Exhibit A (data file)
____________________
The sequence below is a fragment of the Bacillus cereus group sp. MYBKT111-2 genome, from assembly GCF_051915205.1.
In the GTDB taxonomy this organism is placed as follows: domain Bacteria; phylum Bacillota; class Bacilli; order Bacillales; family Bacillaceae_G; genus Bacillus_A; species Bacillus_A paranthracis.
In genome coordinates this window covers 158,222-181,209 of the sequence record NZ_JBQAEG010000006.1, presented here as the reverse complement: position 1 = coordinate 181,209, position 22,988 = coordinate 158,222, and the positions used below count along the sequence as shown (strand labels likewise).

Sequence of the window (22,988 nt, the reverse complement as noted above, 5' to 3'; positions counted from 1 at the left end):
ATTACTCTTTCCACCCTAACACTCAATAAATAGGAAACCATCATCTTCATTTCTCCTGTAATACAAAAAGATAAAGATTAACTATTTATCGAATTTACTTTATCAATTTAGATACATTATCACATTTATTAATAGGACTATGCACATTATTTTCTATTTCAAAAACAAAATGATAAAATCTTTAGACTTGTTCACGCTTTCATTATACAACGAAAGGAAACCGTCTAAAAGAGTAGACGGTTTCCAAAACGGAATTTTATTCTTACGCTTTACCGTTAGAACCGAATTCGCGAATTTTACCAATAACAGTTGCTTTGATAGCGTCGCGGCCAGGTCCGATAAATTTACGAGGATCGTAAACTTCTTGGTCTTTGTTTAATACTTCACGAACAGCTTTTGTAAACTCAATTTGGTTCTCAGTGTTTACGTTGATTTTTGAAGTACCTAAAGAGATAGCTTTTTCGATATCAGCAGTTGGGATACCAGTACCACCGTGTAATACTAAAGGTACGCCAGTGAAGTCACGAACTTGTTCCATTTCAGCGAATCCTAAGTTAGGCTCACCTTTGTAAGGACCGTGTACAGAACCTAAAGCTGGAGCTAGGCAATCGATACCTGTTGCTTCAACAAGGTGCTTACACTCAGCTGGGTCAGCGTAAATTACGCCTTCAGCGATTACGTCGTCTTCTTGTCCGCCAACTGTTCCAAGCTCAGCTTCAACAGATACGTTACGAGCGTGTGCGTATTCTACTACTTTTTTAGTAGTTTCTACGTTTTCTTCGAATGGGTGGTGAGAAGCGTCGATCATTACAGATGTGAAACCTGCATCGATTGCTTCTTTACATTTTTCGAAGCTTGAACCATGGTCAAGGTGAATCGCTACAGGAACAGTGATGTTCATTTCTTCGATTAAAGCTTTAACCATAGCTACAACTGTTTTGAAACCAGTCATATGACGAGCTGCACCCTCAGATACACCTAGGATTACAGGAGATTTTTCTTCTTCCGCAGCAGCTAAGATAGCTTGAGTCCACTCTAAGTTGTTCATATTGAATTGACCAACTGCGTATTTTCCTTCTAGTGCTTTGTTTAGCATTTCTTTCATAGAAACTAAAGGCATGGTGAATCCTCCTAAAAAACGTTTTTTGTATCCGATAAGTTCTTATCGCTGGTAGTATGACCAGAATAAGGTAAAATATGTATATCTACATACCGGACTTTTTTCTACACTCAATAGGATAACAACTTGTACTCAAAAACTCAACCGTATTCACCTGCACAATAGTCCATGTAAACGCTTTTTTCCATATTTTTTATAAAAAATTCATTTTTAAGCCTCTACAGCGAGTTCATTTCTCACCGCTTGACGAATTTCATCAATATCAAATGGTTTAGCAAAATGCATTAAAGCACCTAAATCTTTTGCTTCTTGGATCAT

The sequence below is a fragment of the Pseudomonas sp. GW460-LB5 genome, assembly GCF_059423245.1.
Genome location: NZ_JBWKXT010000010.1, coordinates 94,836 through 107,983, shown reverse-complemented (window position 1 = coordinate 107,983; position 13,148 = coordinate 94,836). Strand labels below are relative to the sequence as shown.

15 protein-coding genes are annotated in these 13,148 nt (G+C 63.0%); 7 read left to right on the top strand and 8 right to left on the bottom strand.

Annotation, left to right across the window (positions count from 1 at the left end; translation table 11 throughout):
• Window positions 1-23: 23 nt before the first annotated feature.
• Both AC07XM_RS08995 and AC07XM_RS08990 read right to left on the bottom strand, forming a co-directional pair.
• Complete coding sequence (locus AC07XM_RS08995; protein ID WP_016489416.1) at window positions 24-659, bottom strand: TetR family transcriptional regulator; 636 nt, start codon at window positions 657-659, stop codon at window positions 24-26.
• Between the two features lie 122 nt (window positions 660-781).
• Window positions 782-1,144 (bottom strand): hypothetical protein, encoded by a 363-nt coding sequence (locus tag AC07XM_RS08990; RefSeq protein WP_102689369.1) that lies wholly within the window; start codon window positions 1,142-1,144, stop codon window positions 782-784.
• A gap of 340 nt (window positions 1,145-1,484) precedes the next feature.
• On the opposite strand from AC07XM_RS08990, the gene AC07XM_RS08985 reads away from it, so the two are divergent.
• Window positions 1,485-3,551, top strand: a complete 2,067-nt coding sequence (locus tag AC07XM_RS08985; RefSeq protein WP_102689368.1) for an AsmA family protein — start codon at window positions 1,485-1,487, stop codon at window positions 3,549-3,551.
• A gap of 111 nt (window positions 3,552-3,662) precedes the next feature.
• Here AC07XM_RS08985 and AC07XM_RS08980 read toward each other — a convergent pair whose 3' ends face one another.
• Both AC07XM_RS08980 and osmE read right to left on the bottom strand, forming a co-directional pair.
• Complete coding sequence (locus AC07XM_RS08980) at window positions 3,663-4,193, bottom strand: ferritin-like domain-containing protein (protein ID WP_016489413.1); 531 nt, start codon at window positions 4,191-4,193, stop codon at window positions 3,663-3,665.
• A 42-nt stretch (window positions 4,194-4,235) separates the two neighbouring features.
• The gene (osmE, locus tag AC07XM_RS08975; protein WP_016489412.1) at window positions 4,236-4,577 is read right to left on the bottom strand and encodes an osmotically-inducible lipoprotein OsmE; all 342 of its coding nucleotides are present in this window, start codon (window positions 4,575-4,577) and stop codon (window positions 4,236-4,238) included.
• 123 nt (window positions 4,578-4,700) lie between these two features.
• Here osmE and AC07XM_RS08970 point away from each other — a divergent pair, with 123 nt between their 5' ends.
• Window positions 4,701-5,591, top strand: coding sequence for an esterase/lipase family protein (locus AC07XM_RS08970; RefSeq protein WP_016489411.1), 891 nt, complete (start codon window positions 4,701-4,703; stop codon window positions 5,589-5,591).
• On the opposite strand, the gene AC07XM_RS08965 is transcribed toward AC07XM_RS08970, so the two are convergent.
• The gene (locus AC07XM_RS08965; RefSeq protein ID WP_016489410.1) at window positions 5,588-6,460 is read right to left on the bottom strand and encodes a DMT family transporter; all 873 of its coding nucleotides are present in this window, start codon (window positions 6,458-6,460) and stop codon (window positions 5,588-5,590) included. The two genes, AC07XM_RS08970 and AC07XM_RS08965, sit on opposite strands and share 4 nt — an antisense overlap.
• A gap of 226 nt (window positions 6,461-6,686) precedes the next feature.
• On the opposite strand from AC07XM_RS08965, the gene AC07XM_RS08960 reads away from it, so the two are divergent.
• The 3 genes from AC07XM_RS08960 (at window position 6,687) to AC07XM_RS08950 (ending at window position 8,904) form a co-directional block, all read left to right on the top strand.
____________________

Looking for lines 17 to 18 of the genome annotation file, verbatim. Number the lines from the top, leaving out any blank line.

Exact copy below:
• Window positions 1,485-3,551, top strand: a complete 2,067-nt coding sequence (locus tag AC07XM_RS08985; RefSeq protein WP_102689368.1) for an AsmA family protein — start codon at window positions 1,485-1,487, stop codon at window positions 3,549-3,551.
• A gap of 111 nt (window positions 3,552-3,662) precedes the next feature.